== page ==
The Grauman’s outfit was spot-on; top-quality fabrics and a real ermine fur capelet. The website said the dress underneath would be the Oscar dress; instead of showing the doll-sized dress, they posted a shot of the actual dress Shirley wore from the auction site. At a doll convention (before the doll had been released, but at a point they had already collected money for pre-orders), Wright showed their first Shirley release along with “Hollywood Star” in two different versions, with varying prices. One had the Oscar dress with no coat (but an Oscar), and the other with just the coat and who knows what underneath.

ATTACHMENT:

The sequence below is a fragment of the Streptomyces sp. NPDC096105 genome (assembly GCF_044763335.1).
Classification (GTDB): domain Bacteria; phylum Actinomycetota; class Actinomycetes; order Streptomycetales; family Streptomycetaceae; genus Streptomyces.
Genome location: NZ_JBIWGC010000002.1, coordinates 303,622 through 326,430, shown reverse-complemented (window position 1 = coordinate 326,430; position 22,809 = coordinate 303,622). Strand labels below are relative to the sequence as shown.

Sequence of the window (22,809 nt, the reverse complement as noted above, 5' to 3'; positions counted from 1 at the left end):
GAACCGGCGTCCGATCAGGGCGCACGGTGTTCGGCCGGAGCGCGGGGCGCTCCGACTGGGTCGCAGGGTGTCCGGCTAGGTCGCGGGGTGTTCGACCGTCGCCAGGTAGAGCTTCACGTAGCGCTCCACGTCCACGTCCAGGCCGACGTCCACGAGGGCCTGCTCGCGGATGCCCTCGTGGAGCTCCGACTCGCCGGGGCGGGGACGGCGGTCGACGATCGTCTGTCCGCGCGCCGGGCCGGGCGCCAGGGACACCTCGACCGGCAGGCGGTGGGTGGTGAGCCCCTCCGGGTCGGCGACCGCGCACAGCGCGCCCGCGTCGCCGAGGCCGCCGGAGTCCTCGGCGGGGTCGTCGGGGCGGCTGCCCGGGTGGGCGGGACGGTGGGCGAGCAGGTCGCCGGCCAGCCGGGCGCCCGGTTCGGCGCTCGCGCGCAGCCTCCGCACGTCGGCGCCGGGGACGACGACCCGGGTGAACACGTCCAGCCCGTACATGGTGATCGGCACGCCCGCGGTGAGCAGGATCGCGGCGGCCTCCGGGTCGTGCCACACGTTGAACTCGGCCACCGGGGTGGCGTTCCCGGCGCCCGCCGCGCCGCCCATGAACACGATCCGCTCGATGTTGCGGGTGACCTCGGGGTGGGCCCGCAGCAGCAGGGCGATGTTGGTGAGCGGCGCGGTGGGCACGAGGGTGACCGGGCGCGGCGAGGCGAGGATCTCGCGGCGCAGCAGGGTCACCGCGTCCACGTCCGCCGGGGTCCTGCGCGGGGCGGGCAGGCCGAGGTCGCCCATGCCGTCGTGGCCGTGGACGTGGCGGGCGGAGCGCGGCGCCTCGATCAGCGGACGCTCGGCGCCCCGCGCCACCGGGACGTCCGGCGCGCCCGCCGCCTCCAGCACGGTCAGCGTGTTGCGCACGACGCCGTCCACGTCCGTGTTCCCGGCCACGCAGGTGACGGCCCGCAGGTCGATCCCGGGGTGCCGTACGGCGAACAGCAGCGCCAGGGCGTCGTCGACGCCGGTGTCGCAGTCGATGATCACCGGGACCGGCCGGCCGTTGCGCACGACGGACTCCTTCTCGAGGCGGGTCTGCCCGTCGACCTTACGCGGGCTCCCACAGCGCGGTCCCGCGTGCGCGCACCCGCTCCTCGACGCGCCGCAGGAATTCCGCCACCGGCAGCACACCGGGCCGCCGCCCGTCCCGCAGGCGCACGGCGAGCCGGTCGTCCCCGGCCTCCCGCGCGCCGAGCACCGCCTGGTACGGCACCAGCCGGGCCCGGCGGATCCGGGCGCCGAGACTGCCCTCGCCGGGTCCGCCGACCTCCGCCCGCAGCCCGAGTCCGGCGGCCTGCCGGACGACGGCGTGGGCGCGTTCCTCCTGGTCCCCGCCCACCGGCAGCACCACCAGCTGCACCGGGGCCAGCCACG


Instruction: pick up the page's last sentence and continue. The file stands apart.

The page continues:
Then abruptly the price disappeared as did the miniature Oscar on the middle doll.

I noticed at the same time on the Wright website that although the Oscar dress was still being shown…

the ad copy had removed any mention of the Oscar dress and just stated this:

I contacted Wright, who told me that “the family” had forbidden them from using the Oscar dress so the substitution had been made. Very quietly. Because the coat is attached with the Wright pin and not easy to unbutton, most of the people who bought this doll would probably never know exactly what was underneath unless they attempted to struggle to remove the coat. I noticed that recently, Wright did put a shot of what the dress looks like. Nice pleated dress...but not as detailed or intricate as the Oscar dress.